Toyota 86

by Stephen de Vries 1,100 views0

Well, the 86 has been around for a while now and we’ve finally had the chance to lay our hands on the manual version and, wow; from first impressions, I can tell you that I really like it. There won’t be too much tech data in this article, as I’m sure by now you know about as much as we do about this car.

Toyota 86

It’s not earth-shatteringly fast, but I could be the biggest critic about the 86, yet people expect supercar performance from a car that costs only R340k. I seem to think that for your 340k, you get a lot of sports car and that, my friend, is the important thing. So often you drive a car and you’re totally underwhelmed by its performance because you were really expecting earth-shattering performance. I, on the other hand, expected less and was pretty surprised by a responsive, peaky and revvy boxer 4 cylinder engine.  The 140+kilo watt engine seems to be a little timid and dull under 4k rpm and that’s when things start to feel more at home. Making the engine scream reminds me of my previously owned naturally aspirated scoobies, yet this feels different; It actually feels good keeping the engine on the boil.

86 Engine

Stepping inside and sitting down in the uber low supportive type suede covered heated seats makes you realized that Toyota actually went the whole 9 yards with this car. It feels like a more expensive, much faster car and that is what it is supposed to be; an affordable sports car that won’t cost you an arm or a leg to run. The fighter plane styled cockpit, with dip switches on the climate control, feels like you should be arming the missile launchers when you are in fact simply turning the AC on or off. It’s the subtle things that just seem at home and in the right place with this car.

86 Cockpit

Hit the start button, located at your left knee, fires up the boxer with a raspy little tone and sounds a little under rated, but as soon as you pull off, the engine note becomes a little meaner and carries on all the way to the 7500 or so cut out. To remind you to shift, a convenient shift light will illuminate your face at night, just to, in fact, let you know that it’s time to really get up and going.

A red stitch theme is carried throughout the car and, combined with the red dial lighting and alu pedals, this complements the car which I think it’s a spot-on job done. I’ve said it before that this is not a car that you buy if you want to take the family on  a holiday down the Garden Route. This is something you buy if you and the missus want to head out to Franschhoek Pass to enjoy the twistiness and this is exactly where the car comes into its own. The suspension, which seemed a little hard at first is easy to get used to once on the move.  The turning-in into the corners feels sharp and feedback through the steering is good. The rear does seem to feel a little light on the faster sweepers but all is kept in check with Toyota’s traction and stability control, which can obviously also be completely disabled, as you should have noted, if you’ve seen Deon Joubert blast around Killarny race track.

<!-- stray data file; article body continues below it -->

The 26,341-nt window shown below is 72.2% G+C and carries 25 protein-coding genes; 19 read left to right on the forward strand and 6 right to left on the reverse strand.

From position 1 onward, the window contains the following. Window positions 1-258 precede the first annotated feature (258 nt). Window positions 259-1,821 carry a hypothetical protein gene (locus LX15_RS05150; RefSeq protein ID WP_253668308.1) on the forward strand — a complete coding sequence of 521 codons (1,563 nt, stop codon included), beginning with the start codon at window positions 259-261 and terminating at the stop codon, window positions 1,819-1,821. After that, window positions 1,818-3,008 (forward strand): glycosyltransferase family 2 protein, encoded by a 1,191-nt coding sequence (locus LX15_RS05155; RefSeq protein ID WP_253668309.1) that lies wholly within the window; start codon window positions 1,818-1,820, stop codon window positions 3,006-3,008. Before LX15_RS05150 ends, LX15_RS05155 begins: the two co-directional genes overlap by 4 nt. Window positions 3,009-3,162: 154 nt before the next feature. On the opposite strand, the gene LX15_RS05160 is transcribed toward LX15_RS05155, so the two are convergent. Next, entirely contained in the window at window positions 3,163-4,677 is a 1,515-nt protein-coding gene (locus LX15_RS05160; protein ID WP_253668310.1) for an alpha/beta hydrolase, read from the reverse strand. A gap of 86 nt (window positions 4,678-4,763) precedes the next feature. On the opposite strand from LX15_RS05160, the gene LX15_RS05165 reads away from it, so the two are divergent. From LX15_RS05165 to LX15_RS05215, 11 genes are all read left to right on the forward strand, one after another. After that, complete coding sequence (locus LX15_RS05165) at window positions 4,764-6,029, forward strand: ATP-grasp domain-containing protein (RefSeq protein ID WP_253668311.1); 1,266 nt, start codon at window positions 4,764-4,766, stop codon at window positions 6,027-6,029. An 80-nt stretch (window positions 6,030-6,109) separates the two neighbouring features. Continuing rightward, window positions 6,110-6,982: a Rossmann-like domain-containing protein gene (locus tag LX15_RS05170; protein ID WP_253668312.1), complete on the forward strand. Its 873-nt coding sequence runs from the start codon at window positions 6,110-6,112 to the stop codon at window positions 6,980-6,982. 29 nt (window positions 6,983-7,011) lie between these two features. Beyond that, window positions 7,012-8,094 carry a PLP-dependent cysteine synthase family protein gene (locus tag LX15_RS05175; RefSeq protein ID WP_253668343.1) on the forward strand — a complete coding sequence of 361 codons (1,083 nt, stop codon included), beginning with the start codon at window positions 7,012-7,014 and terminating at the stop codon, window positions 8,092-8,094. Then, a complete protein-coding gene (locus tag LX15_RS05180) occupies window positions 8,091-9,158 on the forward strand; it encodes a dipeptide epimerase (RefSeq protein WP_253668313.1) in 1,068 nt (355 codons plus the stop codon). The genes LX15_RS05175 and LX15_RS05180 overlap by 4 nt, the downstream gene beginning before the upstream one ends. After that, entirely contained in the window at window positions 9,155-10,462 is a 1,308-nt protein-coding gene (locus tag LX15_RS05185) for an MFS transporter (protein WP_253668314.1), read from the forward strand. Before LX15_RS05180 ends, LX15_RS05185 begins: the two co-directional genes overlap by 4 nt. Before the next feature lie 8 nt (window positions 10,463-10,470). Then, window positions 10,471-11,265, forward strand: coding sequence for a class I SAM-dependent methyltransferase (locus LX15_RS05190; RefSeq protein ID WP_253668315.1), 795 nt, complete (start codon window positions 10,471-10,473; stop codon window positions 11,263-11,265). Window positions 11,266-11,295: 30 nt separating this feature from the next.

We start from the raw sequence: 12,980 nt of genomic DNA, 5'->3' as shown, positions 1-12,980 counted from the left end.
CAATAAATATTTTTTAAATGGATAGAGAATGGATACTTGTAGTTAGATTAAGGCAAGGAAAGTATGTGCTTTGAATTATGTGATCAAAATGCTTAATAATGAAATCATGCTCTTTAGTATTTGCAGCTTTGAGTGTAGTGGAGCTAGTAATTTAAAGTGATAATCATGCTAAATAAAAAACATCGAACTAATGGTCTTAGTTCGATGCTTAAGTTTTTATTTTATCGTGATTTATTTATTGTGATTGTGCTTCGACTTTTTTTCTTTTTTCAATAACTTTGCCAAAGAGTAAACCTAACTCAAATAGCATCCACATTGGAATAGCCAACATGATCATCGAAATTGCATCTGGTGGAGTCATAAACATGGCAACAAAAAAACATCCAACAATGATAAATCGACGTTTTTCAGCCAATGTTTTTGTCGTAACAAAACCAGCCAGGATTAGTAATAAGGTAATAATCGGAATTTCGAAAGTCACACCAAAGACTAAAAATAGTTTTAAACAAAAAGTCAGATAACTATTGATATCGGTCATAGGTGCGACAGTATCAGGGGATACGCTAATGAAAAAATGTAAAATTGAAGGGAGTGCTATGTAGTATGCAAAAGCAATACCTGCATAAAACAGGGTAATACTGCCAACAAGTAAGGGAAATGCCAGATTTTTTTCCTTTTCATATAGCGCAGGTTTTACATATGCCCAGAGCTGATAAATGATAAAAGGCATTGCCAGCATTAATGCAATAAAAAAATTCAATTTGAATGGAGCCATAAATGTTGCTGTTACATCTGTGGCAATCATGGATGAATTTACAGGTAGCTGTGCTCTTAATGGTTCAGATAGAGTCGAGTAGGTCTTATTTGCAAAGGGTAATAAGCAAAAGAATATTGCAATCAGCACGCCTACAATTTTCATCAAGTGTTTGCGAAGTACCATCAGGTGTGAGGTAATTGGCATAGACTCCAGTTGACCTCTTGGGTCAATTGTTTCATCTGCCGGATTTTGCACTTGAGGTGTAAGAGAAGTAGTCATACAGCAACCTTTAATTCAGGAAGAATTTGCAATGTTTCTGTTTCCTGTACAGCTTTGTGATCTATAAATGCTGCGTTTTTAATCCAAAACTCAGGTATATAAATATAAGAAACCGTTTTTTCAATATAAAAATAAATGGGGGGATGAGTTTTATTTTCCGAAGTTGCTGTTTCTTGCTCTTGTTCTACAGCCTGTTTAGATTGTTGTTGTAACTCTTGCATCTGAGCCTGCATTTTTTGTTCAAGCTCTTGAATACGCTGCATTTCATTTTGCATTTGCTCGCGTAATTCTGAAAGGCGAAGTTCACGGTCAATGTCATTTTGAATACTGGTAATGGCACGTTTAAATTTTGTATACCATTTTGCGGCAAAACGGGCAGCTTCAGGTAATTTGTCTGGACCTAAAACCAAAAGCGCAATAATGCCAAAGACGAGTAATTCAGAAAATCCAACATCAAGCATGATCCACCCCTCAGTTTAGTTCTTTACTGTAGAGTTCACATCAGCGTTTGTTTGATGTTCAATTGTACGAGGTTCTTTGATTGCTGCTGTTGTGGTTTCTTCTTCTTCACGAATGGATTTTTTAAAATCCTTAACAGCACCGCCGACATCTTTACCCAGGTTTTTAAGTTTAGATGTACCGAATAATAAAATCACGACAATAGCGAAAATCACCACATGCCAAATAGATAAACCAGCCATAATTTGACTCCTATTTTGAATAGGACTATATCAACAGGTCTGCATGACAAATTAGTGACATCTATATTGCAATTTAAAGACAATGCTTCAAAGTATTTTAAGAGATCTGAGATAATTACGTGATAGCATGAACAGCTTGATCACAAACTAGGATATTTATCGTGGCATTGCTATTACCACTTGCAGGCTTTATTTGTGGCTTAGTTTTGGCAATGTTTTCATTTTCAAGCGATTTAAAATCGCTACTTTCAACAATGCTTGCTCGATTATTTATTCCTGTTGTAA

Despite all this hype about the driving characteristics, the 86 does come with a few well noted creature comforts. The dual zone climate control works a treat in the hotter weather if full-on AC is not your thing. Both windows are one touch up or down. The Hi spec model, as tested here, also features lovely dual xenon headlights with day light running lamps.  The front loading CD player has a USB input and features a 6 speaker setup which sounds surprisingly punchy for such a car. The boot however, not being the largest, should accommodate a couple of tog bags and/or the odd golf bag, if that is your thing. Be warned though that your bags will share the rear space with the spare wheel which is recessed into a floor cutout. Some like its presence showing and some don’t, but I think that in this case it can definitely be overlooked.


The 86 is a great car. There is no doubt about it. It’s an affordable, good looking rear wheel drive sports coupe that is not only fun to drive, but is pretty economical too. On our eco run we recorded 6.7l/100km and never saw more than 12l/100km on a more enthusiastic driving stint. Certainly something that should be taken into consideration when buying a new car.

86 badge

The 86’s price starts from R298500 for the standard spec model, kitted with the 16inch wheels, minus the heated seats, xenon headlamps and dual zone climate control. R338 500 for the Hispec, with the 17inch wheels, heated seats, xenon headlamps and the climate control. If you prefer the auto, that’s fine too and Toyota has you covered. Expect to pay slightly more though; R351 900.

86 side

Every 86 comes standard with Toyotas 3 year 100 000km warranties and the 4 year 60 000km Toyota car plan. Services are scheduled every 15 000km.

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